HUNTSVILLE BALLET ANNOUNCES A BOLD NEW SEASON FOR 2012-2013
Huntsville Ballet Company is excited to announce the performances for the 2012-2013 Season. Cutting edge choreography, classical ballets and some wonderful surprises are sure to delight audiences of all ages as Huntsville Ballet Company dancers and special guest artists take the stage with passion, poise, and power.
Huntsville Ballet Company’s Unplugged returns to the Von Braun Center Playhouse October 26, 27, and 28, to open the season. Exciting new choreography as well as a taste of the classics will be presented in the up-close and personal setting of the Playhouse stage.
The Huntsville Ballet Company continues the 2012/2013 season with their 44th annual production of The Nutcracker. This magical holiday classic has been a Huntsville tradition for over four decades. Don’t miss the magic this holiday season as Huntsville Ballet Company, with choreography by Artistic Director Phillip Otto and accompanied by Huntsville Symphony Orchestra, brings this enchanting story to life at the Mark C. Smith Concert Hall. All children performing are registered students of The Huntsville Ballet School. Brand new this year, is a single performance of Nutcracker Gone Wild. WARNING: Nutcracker Gone Wild is a special unconventional performance sponsored by Huntsville Ballet Company’s “MEN OF THE BARRE” and could be bad for your artistic health!
In January, 2013 Huntsville Ballet is honored to present MOMIX: Botanica. Beautiful and enthralling, Botanica is the perfect show for the entire family. This show features an eclectic score ranging from birdsongs to Vivaldi. It follows the rhythms of the seasons, the changing shape of life on Earth, and the passing of a day. The performance is enhanced by spectacular costumes, projections and giant puppetry designed by Michael Curry, acclaimed production designer for Cirque du Soleil, Disney and the Metropolitan Opera.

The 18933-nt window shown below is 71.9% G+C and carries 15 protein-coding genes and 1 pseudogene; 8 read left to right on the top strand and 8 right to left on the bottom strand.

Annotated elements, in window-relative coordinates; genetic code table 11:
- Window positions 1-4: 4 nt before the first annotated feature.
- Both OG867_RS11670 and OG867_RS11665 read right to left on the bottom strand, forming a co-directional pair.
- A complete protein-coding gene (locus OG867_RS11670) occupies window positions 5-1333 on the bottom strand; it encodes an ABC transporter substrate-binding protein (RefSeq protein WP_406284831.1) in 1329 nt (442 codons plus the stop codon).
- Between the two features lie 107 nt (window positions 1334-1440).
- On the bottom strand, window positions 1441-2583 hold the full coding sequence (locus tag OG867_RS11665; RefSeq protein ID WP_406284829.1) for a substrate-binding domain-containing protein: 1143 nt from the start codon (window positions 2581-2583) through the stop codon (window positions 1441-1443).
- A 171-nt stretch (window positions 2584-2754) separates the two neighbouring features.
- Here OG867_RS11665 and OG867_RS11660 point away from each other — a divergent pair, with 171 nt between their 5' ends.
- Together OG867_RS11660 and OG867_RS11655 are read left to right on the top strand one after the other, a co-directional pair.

The season concludes with the Spring Performance. This year Huntsville Ballet Company tells the story of the infamous Billy the Kid. He had a slim physique, sandy blonde hair, blue eyes, and wore a signature sugar-loaf sombrero with a wide decorative band. He could be charming and polite one moment, then outraged and violent the next, a quixotic nature he used to great effect during his heists and robberies. Legend has it he killed 21 men during his days as an outlaw, one for each year of his life. The music by Aaron Copeland will transport audiences out of their seats and into the old west as the dancers tell this story through powerful and expressive movement. The Spring performance includes the 5th Annual Discover Dance Community Showcase, which will begin prior to Billy The Kid.